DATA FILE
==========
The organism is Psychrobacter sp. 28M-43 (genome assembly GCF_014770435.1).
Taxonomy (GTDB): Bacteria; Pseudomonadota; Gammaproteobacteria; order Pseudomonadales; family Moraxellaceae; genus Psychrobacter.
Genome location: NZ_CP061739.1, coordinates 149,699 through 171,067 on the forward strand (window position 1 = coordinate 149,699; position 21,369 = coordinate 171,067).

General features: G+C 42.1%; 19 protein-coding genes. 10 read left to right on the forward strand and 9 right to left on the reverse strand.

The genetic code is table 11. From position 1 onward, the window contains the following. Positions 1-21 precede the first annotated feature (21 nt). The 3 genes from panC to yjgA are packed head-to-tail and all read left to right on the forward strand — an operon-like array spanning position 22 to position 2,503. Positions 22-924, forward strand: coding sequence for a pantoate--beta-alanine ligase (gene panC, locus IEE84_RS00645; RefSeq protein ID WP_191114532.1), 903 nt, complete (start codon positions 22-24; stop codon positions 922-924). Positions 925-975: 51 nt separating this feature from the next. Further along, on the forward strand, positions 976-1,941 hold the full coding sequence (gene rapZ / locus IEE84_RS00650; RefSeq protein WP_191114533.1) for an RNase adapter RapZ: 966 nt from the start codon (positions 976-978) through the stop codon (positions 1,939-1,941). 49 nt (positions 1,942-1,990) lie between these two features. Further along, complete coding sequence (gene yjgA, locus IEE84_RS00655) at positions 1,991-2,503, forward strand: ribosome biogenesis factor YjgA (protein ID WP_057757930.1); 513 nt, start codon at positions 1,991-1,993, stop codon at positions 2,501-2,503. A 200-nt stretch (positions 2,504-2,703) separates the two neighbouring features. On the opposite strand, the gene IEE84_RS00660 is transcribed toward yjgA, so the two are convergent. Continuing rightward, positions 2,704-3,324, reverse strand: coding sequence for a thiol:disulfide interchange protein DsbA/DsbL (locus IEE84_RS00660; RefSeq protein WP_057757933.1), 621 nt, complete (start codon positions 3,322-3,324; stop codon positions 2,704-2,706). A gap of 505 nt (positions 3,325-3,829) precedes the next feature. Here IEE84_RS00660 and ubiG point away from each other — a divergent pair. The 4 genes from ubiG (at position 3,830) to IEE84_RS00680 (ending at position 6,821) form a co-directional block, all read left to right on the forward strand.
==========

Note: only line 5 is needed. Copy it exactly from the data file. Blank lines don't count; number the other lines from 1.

The genetic code is table 11. From position 1 onward, the window contains the following. Positions 1-21 precede the first annotated feature (21 nt). The 3 genes from panC to yjgA are packed head-to-tail and all read left to right on the forward strand — an operon-like array spanning position 22 to position 2,503. Positions 22-924, forward strand: coding sequence for a pantoate--beta-alanine ligase (gene panC, locus IEE84_RS00645; RefSeq protein ID WP_191114532.1), 903 nt, complete (start codon positions 22-24; stop codon positions 922-924). Positions 925-975: 51 nt separating this feature from the next. Further along, on the forward strand, positions 976-1,941 hold the full coding sequence (gene rapZ / locus IEE84_RS00650; RefSeq protein WP_191114533.1) for an RNase adapter RapZ: 966 nt from the start codon (positions 976-978) through the stop codon (positions 1,939-1,941). 49 nt (positions 1,942-1,990) lie between these two features. Further along, complete coding sequence (gene yjgA, locus IEE84_RS00655) at positions 1,991-2,503, forward strand: ribosome biogenesis factor YjgA (protein ID WP_057757930.1); 513 nt, start codon at positions 1,991-1,993, stop codon at positions 2,501-2,503. A 200-nt stretch (positions 2,504-2,703) separates the two neighbouring features. On the opposite strand, the gene IEE84_RS00660 is transcribed toward yjgA, so the two are convergent. Continuing rightward, positions 2,704-3,324, reverse strand: coding sequence for a thiol:disulfide interchange protein DsbA/DsbL (locus IEE84_RS00660; RefSeq protein WP_057757933.1), 621 nt, complete (start codon positions 3,322-3,324; stop codon positions 2,704-2,706). A gap of 505 nt (positions 3,325-3,829) precedes the next feature. Here IEE84_RS00660 and ubiG point away from each other — a divergent pair. The 4 genes from ubiG (at position 3,830) to IEE84_RS00680 (ending at position 6,821) form a co-directional block, all read left to right on the forward strand.